When In Rome
by Amabile Giusti
As her thirtieth birthday approaches, spirited and unconventional Carlotta is a little nervous. She’s just been fired because of her irrepressible frankness, her family is a mess, and her love life is nonexistent. Plus, living in Rome isn’t cheap, so she’s forced to rent out a room in her apartment to make ends meet.
Her new roommate, Luca, a gorgeous writer who can match her wicked sense of humor, has a lot of cons: he’s sloppy, he smokes too much, and he has a nasty habit of bringing home a different woman every night. Carlotta doesn’t want to admit it, but she’s beginning to fall for the charming novelist whose bedroom seems to have a revolving door. After they share an unexpected kiss, she’ll do anything to suppress her passion and protect her heart. With her crazy relatives and a new job to deal with, can she muster the courage to confess her true feelings? And will Carlotta find happiness in this rented romance?
“He’s the kind of guy that women want and men detest. Unless they’re gay, in which case, they want him, too.”
“…in the six months that we’ve lived together, the most intimate moment we’ve shared was when I got sick of the dirty clothes piling up in his room and put his boxers in the washing machine – with salad tongs.”
“I want to warn her that Luca is not her property, that after tonight, he’ll shake her out of the house like a tablecloth full of crumbs.”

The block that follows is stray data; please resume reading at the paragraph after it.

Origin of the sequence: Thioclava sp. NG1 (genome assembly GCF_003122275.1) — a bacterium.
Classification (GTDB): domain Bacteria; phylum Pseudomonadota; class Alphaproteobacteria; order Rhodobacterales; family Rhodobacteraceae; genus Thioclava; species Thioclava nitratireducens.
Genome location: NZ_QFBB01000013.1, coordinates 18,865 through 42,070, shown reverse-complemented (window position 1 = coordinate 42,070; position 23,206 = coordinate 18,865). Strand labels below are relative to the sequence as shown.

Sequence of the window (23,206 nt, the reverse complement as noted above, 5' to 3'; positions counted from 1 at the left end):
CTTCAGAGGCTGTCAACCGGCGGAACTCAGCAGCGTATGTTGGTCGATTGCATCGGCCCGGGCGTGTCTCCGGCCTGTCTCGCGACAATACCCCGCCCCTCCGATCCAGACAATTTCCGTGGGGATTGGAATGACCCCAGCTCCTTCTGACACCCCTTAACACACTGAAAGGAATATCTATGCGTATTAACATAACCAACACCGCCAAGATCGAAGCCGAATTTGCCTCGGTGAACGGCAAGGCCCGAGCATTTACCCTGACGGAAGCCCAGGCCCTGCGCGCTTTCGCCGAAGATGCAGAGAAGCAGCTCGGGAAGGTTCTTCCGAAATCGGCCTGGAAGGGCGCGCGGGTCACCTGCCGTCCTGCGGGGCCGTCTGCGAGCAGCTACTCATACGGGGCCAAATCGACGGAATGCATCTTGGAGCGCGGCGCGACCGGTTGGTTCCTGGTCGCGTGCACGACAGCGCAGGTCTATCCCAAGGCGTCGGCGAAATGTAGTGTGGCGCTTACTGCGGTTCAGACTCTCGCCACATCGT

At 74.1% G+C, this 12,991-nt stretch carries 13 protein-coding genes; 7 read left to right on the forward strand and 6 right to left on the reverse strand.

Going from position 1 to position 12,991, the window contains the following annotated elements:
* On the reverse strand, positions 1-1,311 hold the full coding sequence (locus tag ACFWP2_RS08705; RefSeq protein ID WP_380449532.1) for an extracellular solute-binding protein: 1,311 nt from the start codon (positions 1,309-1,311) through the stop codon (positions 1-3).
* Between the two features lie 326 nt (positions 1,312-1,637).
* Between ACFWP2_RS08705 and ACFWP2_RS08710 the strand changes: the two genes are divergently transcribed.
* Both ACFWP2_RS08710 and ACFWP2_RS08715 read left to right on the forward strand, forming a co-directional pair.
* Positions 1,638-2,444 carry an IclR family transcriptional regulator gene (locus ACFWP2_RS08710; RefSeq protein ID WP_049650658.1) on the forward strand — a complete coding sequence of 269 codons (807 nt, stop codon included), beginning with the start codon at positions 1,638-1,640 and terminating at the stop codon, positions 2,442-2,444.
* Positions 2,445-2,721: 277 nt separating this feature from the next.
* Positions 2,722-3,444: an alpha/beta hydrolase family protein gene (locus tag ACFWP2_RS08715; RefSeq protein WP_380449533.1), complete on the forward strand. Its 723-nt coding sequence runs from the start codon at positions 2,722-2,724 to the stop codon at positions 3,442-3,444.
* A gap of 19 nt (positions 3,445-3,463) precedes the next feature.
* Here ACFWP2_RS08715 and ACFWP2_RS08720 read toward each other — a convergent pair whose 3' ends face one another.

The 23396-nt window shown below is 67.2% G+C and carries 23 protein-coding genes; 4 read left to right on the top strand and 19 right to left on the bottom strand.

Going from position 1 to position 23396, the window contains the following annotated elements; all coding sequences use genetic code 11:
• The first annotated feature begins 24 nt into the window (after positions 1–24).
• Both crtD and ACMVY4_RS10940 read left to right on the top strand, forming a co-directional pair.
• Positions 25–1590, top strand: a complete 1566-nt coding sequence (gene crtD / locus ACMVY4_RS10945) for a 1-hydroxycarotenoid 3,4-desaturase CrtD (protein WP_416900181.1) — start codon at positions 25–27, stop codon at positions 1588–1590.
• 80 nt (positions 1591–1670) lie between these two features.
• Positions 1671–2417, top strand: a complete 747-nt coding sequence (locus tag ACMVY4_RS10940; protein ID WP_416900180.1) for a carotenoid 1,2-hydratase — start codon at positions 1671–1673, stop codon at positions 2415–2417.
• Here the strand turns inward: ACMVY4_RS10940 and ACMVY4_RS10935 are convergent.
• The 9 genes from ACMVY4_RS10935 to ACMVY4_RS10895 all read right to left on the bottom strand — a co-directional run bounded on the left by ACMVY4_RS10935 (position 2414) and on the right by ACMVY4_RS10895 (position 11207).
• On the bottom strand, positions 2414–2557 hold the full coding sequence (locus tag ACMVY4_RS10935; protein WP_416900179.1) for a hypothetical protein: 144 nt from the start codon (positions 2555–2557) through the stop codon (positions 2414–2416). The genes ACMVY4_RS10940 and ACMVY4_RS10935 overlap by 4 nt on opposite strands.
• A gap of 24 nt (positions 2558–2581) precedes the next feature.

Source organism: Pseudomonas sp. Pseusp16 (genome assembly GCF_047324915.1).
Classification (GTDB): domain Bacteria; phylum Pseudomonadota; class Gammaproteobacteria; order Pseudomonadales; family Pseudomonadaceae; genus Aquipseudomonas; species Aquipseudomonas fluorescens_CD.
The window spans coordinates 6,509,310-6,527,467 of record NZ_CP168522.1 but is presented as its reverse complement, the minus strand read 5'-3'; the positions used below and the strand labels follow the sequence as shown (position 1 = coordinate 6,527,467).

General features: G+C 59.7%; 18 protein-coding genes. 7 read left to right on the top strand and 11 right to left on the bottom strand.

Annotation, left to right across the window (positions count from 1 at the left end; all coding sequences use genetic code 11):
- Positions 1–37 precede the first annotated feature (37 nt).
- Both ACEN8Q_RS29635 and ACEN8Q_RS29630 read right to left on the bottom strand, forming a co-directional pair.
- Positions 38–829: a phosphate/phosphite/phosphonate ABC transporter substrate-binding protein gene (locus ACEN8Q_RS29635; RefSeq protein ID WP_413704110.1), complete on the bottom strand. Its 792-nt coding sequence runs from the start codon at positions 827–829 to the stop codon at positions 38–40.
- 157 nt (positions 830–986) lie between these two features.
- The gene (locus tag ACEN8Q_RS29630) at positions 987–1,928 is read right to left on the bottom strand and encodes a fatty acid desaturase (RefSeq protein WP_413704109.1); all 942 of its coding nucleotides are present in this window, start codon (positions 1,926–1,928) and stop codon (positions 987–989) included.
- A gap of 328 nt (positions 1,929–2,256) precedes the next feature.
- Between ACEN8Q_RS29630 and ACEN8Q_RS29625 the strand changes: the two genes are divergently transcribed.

“When I was younger, I was the one who always fell down the stairs at schools, slipped love letters into the wrong guy’s pocket, or got stung by bees if I picked a flower and put it in my hair. And don’t even get me started on my adult life. Would you believe me if I told you that I even mixed up the recipients of two note cards? I sent one expressing condolences to a friend that was getting married and my warmest congratulations to another one who just became a widow!”
“Beatrice has chosen only spinsters as her bridesmaids, and I’m the only one not on the verge of menopause.”
“Families are only perfect in ads or ‘50s TV shows. In real life, they’re just a bunch of messed up people, and we have to accept that we can’t ask of others what they can’t give use, whether it’s because of who they are or what they’ve decided.”
When In Rome is wicked funny, I barked and smirked as I read and more than once I was forced to stop reading and wipe tears of laughter from my eyes. The writing is vividly and comically descriptive, quirky, easy to follow, and entertaining from beginning to end. Then the humor slowed down and the angsty emotions kicked in, but I didn’t mind as I continued to enjoy the plot and remained invested in the story. Ms Giusti has extraordinary talent and goes on my list of new favorites.